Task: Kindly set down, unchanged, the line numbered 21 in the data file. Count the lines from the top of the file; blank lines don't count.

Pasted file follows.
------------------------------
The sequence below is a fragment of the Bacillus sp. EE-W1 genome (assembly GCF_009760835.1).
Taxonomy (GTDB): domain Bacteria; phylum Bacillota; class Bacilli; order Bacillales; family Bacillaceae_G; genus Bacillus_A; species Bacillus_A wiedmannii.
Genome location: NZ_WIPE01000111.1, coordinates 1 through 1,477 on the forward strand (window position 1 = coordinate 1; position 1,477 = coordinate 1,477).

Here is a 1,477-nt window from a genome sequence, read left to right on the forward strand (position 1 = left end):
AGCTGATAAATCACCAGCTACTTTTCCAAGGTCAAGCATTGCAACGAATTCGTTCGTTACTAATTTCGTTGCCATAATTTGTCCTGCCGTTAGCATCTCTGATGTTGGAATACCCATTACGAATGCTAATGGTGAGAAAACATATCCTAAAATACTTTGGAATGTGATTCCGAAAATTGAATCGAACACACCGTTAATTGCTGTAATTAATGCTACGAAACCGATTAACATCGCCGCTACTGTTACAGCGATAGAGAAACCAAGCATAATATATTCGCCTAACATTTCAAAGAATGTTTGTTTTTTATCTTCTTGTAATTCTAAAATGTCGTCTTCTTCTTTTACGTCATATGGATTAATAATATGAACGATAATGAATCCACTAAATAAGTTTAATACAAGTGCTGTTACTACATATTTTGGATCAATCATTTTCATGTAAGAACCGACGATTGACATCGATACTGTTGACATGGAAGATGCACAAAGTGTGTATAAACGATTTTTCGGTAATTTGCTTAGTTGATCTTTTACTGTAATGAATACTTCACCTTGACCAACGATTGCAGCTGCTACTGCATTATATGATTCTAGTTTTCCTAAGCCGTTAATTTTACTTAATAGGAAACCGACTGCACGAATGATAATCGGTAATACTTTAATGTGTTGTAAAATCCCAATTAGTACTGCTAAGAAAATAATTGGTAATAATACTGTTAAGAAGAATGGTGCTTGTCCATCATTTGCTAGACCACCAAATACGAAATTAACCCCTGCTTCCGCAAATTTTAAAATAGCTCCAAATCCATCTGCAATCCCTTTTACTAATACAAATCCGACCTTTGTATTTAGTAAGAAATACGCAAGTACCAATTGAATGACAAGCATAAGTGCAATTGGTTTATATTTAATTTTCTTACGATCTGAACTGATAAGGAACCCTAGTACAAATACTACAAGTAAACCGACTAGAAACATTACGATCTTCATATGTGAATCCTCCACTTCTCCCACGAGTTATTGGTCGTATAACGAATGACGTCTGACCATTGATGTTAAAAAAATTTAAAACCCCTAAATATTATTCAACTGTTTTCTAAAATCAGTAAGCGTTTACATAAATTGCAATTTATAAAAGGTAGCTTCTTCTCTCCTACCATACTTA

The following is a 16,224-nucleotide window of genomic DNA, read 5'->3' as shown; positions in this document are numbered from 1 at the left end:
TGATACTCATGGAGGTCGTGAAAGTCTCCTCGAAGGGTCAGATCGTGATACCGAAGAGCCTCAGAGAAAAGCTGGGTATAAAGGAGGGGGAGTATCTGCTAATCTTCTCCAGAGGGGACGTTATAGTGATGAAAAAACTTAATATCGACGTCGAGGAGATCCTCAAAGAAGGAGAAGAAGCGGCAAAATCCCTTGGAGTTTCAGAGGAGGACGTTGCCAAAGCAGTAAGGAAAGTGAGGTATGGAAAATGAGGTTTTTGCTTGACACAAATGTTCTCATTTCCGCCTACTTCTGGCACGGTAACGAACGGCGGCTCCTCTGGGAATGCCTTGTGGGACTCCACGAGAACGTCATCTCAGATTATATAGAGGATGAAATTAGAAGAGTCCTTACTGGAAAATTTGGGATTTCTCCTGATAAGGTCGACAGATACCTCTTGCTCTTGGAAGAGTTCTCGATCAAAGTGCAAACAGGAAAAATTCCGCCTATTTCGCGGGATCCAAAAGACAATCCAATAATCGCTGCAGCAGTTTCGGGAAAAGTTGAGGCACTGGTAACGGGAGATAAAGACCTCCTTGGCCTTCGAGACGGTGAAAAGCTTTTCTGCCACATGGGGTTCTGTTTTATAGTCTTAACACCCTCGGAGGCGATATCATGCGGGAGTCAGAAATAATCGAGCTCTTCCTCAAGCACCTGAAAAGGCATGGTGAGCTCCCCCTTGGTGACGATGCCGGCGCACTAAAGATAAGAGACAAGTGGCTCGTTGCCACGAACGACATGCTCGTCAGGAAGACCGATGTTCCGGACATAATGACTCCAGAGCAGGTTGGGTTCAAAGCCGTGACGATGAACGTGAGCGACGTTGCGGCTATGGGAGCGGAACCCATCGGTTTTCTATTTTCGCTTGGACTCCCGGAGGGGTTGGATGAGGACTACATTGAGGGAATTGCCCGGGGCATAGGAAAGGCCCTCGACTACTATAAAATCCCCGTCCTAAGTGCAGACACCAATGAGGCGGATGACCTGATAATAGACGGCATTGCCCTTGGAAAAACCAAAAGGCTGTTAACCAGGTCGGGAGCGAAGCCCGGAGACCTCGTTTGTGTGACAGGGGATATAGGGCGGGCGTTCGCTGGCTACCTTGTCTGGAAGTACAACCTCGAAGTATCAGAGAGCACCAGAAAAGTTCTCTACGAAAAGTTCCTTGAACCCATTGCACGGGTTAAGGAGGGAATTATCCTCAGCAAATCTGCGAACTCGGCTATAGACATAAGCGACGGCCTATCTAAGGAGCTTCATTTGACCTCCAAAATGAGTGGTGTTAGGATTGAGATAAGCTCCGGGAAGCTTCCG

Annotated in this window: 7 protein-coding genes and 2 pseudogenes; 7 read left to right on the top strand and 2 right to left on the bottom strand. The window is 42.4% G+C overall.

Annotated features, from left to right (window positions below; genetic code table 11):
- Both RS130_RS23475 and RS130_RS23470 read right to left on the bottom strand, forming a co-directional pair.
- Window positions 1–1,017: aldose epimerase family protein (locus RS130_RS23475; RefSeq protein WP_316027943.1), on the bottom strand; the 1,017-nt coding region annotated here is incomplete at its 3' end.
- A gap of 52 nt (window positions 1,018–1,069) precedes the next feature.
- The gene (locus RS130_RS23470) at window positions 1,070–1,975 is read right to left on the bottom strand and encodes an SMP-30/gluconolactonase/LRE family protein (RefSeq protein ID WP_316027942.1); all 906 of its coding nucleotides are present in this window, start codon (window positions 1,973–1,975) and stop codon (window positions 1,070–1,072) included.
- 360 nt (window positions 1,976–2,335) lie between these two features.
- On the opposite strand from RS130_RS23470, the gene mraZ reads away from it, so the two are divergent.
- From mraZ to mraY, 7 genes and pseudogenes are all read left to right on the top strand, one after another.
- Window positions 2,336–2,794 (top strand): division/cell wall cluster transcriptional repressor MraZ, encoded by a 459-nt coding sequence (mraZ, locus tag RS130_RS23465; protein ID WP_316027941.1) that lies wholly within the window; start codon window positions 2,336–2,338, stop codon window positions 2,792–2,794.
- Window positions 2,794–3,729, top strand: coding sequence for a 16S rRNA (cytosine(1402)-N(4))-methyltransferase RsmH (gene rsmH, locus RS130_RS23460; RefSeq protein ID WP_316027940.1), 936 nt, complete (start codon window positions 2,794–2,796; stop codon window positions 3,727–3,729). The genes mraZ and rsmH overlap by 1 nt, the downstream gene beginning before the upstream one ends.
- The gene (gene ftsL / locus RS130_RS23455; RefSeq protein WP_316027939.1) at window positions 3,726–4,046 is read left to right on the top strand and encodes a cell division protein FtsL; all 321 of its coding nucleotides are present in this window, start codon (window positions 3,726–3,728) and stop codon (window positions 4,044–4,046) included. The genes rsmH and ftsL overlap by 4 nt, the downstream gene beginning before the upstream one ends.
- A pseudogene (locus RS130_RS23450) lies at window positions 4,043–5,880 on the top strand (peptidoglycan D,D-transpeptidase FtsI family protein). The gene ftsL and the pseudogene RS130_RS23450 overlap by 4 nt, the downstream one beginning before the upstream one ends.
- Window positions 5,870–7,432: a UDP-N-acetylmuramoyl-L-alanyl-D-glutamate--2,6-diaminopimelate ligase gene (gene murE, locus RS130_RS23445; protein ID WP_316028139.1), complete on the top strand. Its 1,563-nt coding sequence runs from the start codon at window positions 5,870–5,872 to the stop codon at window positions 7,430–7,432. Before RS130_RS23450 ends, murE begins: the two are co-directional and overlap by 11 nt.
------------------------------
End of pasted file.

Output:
- Window positions 5,870–7,432: a UDP-N-acetylmuramoyl-L-alanyl-D-glutamate--2,6-diaminopimelate ligase gene (gene murE, locus RS130_RS23445; protein ID WP_316028139.1), complete on the top strand. Its 1,563-nt coding sequence runs from the start codon at window positions 5,870–5,872 to the stop codon at window positions 7,430–7,432. Before RS130_RS23450 ends, murE begins: the two are co-directional and overlap by 11 nt.